Are there limits to what VR could treat? “There are very few conditions that wouldn’t suit a VR treatment,” says Freeman. “There is a very simple reason for that, which is that mental health problems are completely bound up with the environment. If you have a problem with alcohol then being around alcohol is difficult. If it’s social phobia, it’s being around people. Mental problems play out in day-to-day environments and what’s brilliant about VR is that you can produce computer simulations of environment and through the simulations coach a person in how to think, behave and feel differently.”
The VR headset, in other words, allows you to be the equivalent of a pilot training to fly on a simulator. “People are more likely to act differently and try new things out in a computer simulation – and that gets them to do stuff that they would find very hard to change in the real world. If you change it in VR it does change in the real world.” Freeman says he thinks it’s “actually faster than face-to-face therapy and a lot more engaging”.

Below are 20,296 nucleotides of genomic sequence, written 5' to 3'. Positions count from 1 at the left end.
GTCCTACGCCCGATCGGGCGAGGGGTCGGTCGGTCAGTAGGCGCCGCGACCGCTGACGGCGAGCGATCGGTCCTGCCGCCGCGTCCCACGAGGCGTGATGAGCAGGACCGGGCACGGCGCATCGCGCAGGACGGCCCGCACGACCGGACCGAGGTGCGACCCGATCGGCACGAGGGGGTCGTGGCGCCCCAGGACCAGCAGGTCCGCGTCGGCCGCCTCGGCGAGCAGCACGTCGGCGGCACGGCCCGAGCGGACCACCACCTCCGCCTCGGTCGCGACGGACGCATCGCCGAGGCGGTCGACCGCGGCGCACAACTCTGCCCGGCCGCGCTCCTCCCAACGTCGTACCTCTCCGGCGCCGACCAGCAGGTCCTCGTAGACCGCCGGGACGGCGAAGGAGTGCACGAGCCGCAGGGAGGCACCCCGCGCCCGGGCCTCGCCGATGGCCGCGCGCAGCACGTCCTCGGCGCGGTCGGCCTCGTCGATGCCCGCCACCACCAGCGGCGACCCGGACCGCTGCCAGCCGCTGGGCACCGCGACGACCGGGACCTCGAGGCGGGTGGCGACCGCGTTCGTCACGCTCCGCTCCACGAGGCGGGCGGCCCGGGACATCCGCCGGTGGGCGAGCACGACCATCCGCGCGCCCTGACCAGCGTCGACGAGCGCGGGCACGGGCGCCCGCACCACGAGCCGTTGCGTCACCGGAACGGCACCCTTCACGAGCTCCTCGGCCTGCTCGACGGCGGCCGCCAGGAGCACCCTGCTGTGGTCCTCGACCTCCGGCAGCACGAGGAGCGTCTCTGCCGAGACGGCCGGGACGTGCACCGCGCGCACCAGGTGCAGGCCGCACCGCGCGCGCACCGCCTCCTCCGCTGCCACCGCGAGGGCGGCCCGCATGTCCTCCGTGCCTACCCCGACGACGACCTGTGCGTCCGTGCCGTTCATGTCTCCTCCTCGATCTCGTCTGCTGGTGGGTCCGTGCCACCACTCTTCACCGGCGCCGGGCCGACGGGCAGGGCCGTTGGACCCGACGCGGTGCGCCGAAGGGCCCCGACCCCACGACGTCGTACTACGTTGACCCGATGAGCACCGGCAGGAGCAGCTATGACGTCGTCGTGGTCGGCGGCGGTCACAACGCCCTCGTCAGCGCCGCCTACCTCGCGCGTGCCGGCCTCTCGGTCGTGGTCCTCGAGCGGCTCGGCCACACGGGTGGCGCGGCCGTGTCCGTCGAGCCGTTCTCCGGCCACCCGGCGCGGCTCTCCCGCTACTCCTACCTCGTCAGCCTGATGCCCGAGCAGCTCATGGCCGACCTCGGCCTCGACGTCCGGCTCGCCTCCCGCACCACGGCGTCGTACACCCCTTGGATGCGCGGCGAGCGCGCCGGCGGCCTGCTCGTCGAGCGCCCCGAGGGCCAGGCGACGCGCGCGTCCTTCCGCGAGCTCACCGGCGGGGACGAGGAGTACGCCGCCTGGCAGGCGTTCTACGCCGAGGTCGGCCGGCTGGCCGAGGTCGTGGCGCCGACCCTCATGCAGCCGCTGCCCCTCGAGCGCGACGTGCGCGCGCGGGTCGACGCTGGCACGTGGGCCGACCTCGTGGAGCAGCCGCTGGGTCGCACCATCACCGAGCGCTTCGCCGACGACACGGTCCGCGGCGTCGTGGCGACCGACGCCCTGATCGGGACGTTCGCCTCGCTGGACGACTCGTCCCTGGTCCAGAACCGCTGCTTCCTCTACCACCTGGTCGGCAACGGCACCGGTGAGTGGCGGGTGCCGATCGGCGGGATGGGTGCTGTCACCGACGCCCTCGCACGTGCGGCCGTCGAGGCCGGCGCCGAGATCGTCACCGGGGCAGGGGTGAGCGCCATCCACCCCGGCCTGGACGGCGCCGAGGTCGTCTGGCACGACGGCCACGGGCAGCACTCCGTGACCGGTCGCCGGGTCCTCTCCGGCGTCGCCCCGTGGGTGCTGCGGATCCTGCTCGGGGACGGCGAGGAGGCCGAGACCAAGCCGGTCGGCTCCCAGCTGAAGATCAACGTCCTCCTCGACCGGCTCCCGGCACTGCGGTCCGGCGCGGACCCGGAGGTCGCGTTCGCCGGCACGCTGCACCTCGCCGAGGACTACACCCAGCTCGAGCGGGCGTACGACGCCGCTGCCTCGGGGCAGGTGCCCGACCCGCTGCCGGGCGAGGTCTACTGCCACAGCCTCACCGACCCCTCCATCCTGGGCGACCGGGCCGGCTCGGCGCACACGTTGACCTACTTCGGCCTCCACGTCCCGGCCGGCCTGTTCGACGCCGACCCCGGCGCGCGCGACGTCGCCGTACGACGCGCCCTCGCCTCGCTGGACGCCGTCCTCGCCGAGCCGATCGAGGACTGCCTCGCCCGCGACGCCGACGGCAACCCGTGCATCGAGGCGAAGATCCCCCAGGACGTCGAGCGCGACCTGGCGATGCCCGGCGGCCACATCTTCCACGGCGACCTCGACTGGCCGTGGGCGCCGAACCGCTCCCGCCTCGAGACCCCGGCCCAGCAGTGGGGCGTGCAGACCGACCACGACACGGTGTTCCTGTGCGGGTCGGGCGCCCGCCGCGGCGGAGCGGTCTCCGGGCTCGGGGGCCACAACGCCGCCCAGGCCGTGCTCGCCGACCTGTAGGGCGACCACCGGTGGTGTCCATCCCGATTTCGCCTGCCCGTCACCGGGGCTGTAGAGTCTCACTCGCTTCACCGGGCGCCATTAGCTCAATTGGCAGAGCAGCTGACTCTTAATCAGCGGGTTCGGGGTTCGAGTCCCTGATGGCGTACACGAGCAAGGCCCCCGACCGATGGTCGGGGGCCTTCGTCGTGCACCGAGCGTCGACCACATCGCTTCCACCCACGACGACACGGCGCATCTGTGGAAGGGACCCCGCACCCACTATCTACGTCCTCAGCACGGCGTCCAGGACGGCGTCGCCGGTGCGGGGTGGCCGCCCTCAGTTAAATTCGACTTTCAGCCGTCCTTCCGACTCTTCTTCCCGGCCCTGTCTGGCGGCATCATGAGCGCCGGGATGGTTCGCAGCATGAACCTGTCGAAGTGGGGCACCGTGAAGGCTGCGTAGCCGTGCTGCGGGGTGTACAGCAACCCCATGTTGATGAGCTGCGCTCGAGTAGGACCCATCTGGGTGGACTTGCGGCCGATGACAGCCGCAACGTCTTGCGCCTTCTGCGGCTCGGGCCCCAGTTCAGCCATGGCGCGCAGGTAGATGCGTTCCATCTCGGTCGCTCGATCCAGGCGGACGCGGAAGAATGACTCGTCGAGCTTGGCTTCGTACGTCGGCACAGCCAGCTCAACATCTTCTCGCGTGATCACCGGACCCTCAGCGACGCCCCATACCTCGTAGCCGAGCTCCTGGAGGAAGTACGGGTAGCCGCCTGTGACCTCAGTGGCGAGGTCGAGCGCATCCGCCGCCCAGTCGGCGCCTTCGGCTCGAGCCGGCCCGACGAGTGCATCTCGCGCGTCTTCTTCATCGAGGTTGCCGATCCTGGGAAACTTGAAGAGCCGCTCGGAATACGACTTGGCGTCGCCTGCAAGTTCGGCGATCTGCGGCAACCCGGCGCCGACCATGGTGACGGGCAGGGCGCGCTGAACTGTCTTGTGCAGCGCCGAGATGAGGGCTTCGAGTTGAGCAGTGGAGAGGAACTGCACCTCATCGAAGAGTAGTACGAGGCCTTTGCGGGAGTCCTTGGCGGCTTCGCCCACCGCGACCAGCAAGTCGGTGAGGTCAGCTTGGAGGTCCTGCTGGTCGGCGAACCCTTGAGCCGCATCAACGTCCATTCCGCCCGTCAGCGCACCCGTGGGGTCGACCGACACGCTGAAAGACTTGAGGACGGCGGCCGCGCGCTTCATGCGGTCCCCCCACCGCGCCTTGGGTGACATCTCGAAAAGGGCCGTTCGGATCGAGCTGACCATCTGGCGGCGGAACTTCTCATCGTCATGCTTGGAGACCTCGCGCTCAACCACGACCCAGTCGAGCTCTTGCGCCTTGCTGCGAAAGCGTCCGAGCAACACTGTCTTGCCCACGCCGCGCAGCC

He believes it is important to test such treatments in clinical trials. “VR is not an answer in itself. The content matters hugely and you could produce a VR treatment for a condition that doesn’t work. We run randomised controlled trials. They’re a lot of work. They’re expensive. But they’re vital.”
Though Freeman believes in the technology, he is also keen to make clear that it is not designed to replace the human therapist. “I think we actually need more therapists, not fewer. For some issues and for some people’s preferences they need to see a therapist, and we need more of them. But I think if we’re going to reach the large numbers of people we need to help, then VR needs to be one part of the equation.”
But you don’t have to even have access to a VR headset to use some of the digital therapeutic programmes available now – all you need is the smartphone in your pocket. Mental health apps, which range from mindfulness programmes through to CBT and other therapeutic methods, are booming. They are set to include, for instance, Alli-chat, an app in development by hotly-tipped Scottish tech company, Voxsio, which aims, through AI-driven conversation to “help young people understand their mental health and encourage them to continue to talk, both with Alli and also their support network”.